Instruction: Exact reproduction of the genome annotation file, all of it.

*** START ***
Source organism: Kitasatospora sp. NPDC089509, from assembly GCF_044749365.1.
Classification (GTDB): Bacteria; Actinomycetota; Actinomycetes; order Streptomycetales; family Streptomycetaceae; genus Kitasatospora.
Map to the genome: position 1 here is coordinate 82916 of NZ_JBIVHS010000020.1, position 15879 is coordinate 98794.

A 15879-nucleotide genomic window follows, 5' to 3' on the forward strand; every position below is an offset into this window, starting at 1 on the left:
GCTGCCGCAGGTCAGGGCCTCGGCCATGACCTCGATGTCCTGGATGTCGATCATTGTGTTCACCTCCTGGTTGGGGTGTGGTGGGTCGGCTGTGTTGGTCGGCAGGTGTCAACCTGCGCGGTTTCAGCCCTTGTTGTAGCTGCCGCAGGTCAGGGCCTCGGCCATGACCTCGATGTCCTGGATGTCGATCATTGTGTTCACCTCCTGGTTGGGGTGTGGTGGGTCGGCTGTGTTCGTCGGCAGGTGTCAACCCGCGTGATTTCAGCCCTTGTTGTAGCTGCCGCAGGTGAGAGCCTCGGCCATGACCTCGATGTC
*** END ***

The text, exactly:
Source organism: Kitasatospora sp. NPDC089509, from assembly GCF_044749365.1.
Classification (GTDB): Bacteria; Actinomycetota; Actinomycetes; order Streptomycetales; family Streptomycetaceae; genus Kitasatospora.
Map to the genome: position 1 here is coordinate 82916 of NZ_JBIVHS010000020.1, position 15879 is coordinate 98794.

A 15879-nucleotide genomic window follows, 5' to 3' on the forward strand; every position below is an offset into this window, starting at 1 on the left:
GCTGCCGCAGGTCAGGGCCTCGGCCATGACCTCGATGTCCTGGATGTCGATCATTGTGTTCACCTCCTGGTTGGGGTGTGGTGGGTCGGCTGTGTTGGTCGGCAGGTGTCAACCTGCGCGGTTTCAGCCCTTGTTGTAGCTGCCGCAGGTCAGGGCCTCGGCCATGACCTCGATGTCCTGGATGTCGATCATTGTGTTCACCTCCTGGTTGGGGTGTGGTGGGTCGGCTGTGTTCGTCGGCAGGTGTCAACCCGCGTGATTTCAGCCCTTGTTGTAGCTGCCGCAGGTGAGAGCCTCGGCCATGACCTCGATGTC